Obama rejects offering slavery reparations
Says improving schools helps all
SPRINGFIELD, Ill. - Democratic presidential candidate Barack Obama opposes offering reparations to the descendants of slaves, putting him at odds with some black groups and leaders.
The man with a serious chance to become the nation's first black president contends that government should instead combat the legacy of slavery by improving schools, healthcare, and the economy for all.
"I have said in the past, and I'll repeat again, that the best reparations we can provide are good schools in the inner city and jobs for people who are unemployed," the Illinois senator said recently.
About two dozen members of Congress are co-sponsors of legislation to create a commission that would study reparations - that is, payments and programs to make up for the damage done by slavery.
The National Association for the Advancement of Colored People supports the legislation, too. Cities around the country, including Obama's home of Chicago, have endorsed the idea, and so has a major union, the American Federation of State, County and Municipal Employees.
Obama has worked to be seen as someone who will bring people together, not divide them into various interest groups with checklists of demands. Supporting reparations could undermine that image and make him appear to be pandering to black voters.
"Let's not be naive. Senator Obama is running for president of the United States, and so he is in a constant battle to save his political life," said Kibibi Tyehimba, co-chair of the National Coalition of Blacks for Reparations in America. "In light of the demographics of this country, I don't think it's realistic to expect him to do anything other than what he's done."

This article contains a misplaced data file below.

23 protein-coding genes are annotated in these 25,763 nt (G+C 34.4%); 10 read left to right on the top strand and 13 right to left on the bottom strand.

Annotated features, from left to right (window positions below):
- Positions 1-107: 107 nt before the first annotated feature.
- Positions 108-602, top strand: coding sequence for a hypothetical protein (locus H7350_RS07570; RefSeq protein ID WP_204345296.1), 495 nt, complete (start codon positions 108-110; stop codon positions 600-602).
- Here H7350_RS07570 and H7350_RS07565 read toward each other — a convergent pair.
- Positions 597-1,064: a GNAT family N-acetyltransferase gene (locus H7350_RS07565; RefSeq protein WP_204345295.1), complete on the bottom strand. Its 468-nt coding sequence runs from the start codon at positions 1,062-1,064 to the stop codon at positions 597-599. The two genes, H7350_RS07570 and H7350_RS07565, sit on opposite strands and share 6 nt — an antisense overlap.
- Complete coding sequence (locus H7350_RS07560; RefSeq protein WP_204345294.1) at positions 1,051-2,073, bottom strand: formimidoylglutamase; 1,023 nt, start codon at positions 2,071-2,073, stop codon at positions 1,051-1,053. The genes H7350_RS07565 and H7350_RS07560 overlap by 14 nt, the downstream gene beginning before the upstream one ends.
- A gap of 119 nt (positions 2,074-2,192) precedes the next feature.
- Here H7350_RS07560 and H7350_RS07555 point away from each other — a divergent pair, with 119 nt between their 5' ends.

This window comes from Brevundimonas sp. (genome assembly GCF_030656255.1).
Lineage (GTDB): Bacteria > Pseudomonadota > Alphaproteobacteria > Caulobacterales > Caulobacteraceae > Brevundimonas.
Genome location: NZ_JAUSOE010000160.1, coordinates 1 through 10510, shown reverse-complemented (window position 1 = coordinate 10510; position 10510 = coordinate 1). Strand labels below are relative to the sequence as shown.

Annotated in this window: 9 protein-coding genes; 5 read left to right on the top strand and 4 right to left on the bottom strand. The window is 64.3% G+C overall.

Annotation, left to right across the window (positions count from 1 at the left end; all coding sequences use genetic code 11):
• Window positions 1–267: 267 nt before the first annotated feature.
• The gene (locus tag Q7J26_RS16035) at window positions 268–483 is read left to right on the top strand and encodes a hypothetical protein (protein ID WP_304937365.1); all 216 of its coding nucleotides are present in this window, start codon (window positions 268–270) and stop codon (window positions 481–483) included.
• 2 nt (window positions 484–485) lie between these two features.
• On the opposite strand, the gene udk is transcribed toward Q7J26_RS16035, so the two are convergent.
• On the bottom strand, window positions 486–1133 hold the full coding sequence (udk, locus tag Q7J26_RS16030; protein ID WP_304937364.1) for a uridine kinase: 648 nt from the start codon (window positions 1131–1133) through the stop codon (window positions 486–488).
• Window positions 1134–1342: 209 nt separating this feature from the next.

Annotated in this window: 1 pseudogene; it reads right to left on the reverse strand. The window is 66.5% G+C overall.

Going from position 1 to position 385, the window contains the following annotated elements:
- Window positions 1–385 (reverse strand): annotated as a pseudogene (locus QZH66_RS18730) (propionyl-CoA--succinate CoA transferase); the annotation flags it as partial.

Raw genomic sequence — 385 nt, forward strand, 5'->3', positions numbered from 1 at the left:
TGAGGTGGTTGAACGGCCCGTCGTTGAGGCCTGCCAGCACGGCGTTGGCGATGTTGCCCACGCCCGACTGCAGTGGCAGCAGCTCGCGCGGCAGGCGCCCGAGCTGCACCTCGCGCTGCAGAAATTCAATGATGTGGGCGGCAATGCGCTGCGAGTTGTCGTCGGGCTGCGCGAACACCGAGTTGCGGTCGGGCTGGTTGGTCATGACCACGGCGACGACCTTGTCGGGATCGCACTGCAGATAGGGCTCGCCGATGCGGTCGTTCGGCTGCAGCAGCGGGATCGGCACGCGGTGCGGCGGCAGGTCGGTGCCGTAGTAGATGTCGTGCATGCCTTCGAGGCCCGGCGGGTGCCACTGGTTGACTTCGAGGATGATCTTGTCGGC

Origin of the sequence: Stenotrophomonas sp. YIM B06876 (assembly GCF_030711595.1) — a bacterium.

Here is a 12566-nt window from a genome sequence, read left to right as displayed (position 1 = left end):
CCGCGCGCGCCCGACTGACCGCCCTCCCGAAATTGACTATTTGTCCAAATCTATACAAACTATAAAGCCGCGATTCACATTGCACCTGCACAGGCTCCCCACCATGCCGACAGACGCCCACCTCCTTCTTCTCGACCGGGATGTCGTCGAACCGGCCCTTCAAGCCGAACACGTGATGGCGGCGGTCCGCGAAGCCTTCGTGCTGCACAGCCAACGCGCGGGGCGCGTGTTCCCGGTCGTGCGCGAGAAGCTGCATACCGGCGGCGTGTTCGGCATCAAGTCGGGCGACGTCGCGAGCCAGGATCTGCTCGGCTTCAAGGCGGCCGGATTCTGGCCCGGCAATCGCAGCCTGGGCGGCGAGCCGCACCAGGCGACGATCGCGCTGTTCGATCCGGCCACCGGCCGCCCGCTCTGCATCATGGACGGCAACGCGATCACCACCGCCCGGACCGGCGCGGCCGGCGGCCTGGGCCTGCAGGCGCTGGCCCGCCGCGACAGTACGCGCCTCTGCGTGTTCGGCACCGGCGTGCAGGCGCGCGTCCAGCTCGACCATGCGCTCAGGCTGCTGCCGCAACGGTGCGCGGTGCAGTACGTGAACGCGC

But this is not a position Obama adopted just for the presidential campaign. He voiced the same concerns about reparations during his successful run for the Senate in 2004.
There's enough flexibility in the term reparations that Obama can oppose them and still have common ground with supporters.
The NAACP says reparations could take the form of government programs to help struggling people of all races. Efforts to improve urban schools could also aid students in the mountains of West Virginia, said Hilary Shelton, director of the NAACP's Washington bureau. "The solution could be broad and sweeping," he said.
The National Urban League, a group Obama addressed yesterday without mentioning the issue in his speech, avoids the word reparations as too vague and highly charged. But the group advocates government action to close the gaps between white and black America.
Urban League President Marc Morial said he expects his members to press Obama on how he intends to close those gaps and what action he would take in the first 100 days of his presidency.
"What steps should we take as a nation to alleviate the effects of racial exclusion and racial discrimination?" Morial asked.
The House voted this week to apologize for slavery. The resolution does not mention reparations, but past opponents have said an apology would increase pressure for concrete action.
Taking questions last Sunday at a conference of minority journalists, Obama said he would be willing to talk to American Indian leaders about an apology for the nation's treatment of their people.
Pressed for his position on apologizing to blacks or offering reparations, Obama said he was more interested in taking action to help people struggling to get by. Because many of them are minorities, he said, that would help the same people who would stand to benefit from reparations.
"If we have a program, for example, of universal healthcare, that will disproportionately affect people of color because they're disproportionately uninsured," Obama said. "If we've got an agenda that says every child in America should get - should be able to go to college, regardless of income, that will disproportionately affect people of color because it's oftentimes our children who can't afford to go to college."